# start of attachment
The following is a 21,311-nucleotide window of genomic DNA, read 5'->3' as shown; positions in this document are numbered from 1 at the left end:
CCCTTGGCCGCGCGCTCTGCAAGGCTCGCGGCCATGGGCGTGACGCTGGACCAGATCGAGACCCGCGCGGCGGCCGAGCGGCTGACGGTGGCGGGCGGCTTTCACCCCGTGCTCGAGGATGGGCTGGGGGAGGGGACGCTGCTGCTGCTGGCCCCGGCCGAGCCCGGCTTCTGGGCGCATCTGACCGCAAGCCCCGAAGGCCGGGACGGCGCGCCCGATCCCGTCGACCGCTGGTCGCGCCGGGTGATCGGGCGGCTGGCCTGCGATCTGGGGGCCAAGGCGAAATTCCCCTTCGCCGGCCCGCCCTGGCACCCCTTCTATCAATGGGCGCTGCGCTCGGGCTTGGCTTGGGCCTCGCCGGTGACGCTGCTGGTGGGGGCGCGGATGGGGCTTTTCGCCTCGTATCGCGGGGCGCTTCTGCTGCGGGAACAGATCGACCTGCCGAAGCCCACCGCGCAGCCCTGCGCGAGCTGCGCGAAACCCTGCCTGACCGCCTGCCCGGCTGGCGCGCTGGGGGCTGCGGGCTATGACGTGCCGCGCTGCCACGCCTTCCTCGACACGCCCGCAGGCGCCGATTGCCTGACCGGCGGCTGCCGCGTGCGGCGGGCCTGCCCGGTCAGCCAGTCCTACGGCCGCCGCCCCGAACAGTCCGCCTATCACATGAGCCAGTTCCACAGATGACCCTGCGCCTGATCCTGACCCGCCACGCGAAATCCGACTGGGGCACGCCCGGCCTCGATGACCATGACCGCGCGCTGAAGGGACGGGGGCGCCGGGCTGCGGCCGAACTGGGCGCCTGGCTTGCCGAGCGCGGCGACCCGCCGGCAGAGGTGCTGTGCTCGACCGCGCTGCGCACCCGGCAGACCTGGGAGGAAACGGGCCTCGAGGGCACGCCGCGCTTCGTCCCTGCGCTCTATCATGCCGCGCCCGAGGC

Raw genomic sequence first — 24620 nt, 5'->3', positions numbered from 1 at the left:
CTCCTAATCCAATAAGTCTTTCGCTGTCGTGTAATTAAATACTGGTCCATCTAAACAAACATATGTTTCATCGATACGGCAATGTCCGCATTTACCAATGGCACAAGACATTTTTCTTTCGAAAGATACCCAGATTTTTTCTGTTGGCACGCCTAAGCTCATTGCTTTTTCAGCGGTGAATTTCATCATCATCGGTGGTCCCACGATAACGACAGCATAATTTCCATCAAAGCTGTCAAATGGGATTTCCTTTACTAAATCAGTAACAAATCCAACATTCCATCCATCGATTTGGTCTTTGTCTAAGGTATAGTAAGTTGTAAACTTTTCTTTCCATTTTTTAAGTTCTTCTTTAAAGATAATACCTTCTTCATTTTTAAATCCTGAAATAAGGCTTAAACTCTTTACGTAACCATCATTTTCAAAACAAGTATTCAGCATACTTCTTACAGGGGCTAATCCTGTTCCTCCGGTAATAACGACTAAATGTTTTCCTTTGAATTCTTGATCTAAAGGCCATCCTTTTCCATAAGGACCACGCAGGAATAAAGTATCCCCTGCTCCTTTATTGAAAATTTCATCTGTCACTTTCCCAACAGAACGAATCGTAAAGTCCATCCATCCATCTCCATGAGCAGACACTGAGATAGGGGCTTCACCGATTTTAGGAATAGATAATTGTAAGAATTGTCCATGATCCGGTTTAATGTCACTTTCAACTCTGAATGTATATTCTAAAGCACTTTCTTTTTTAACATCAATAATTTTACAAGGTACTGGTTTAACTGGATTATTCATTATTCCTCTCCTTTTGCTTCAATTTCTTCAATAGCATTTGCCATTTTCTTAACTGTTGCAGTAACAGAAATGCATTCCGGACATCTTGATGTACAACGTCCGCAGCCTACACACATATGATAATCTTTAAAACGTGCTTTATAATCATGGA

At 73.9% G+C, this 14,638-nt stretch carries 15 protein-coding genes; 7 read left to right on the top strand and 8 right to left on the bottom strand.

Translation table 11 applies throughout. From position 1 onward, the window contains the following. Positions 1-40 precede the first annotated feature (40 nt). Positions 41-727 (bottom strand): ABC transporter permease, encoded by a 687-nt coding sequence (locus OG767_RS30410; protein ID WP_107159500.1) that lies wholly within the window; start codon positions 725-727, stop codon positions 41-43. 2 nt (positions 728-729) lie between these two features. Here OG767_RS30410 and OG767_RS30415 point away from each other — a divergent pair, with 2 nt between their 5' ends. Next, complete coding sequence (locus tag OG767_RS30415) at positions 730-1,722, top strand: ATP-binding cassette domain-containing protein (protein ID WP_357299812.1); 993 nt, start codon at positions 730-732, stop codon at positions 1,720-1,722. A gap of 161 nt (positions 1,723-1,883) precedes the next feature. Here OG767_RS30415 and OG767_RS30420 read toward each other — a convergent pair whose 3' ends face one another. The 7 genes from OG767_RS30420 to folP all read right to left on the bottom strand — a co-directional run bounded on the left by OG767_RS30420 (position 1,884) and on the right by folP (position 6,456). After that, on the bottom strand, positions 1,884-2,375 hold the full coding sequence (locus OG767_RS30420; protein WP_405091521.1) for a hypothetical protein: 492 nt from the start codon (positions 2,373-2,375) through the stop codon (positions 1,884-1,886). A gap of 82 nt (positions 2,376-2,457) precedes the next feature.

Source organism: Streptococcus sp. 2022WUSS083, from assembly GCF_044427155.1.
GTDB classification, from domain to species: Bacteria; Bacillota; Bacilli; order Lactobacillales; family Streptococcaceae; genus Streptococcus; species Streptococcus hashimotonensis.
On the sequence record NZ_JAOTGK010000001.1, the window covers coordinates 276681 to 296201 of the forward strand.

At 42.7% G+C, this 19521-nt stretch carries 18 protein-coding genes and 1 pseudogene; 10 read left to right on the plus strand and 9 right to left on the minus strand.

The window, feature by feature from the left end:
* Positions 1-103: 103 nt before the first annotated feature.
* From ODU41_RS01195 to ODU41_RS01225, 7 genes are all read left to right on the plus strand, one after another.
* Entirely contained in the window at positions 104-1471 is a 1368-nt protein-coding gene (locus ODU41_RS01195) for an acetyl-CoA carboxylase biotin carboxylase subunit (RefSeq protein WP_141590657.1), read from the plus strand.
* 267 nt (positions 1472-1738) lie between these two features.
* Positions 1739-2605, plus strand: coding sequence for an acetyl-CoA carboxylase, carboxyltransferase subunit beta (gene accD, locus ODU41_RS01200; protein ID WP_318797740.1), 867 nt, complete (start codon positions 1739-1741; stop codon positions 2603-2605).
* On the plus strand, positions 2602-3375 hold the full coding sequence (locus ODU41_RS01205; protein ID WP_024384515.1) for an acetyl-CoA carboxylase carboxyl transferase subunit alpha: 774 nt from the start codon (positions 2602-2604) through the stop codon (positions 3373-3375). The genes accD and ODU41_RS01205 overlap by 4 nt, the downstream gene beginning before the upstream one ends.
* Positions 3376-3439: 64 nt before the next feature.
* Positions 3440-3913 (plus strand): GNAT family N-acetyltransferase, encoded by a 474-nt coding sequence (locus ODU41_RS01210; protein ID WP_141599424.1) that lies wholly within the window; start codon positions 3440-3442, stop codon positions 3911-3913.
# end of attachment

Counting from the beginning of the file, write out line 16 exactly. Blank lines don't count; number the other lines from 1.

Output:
* Positions 1739-2605, plus strand: coding sequence for an acetyl-CoA carboxylase, carboxyltransferase subunit beta (gene accD, locus ODU41_RS01200; protein ID WP_318797740.1), 867 nt, complete (start codon positions 1739-1741; stop codon positions 2603-2605).